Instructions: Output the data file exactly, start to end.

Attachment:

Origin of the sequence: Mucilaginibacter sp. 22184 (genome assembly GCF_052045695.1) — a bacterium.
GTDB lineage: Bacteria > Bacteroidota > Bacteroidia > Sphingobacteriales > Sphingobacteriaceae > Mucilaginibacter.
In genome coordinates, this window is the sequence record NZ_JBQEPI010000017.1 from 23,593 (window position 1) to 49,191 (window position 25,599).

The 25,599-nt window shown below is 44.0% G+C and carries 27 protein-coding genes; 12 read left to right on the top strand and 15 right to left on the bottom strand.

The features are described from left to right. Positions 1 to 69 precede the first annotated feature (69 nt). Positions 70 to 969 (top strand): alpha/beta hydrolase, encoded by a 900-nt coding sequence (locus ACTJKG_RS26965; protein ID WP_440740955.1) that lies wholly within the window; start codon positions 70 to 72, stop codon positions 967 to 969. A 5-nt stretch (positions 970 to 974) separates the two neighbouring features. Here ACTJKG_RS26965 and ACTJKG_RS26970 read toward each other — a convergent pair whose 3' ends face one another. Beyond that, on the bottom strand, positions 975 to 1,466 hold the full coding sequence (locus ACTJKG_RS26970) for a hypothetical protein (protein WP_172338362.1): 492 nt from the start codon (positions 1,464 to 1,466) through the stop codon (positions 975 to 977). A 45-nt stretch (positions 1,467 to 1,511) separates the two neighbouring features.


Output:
Origin of the sequence: Mucilaginibacter sp. 22184 (genome assembly GCF_052045695.1) — a bacterium.
GTDB lineage: Bacteria > Bacteroidota > Bacteroidia > Sphingobacteriales > Sphingobacteriaceae > Mucilaginibacter.
In genome coordinates, this window is the sequence record NZ_JBQEPI010000017.1 from 23,593 (window position 1) to 49,191 (window position 25,599).

The 25,599-nt window shown below is 44.0% G+C and carries 27 protein-coding genes; 12 read left to right on the top strand and 15 right to left on the bottom strand.

The features are described from left to right. Positions 1 to 69 precede the first annotated feature (69 nt). Positions 70 to 969 (top strand): alpha/beta hydrolase, encoded by a 900-nt coding sequence (locus ACTJKG_RS26965; protein ID WP_440740955.1) that lies wholly within the window; start codon positions 70 to 72, stop codon positions 967 to 969. A 5-nt stretch (positions 970 to 974) separates the two neighbouring features. Here ACTJKG_RS26965 and ACTJKG_RS26970 read toward each other — a convergent pair whose 3' ends face one another. Beyond that, on the bottom strand, positions 975 to 1,466 hold the full coding sequence (locus ACTJKG_RS26970) for a hypothetical protein (protein WP_172338362.1): 492 nt from the start codon (positions 1,464 to 1,466) through the stop codon (positions 975 to 977). A 45-nt stretch (positions 1,467 to 1,511) separates the two neighbouring features.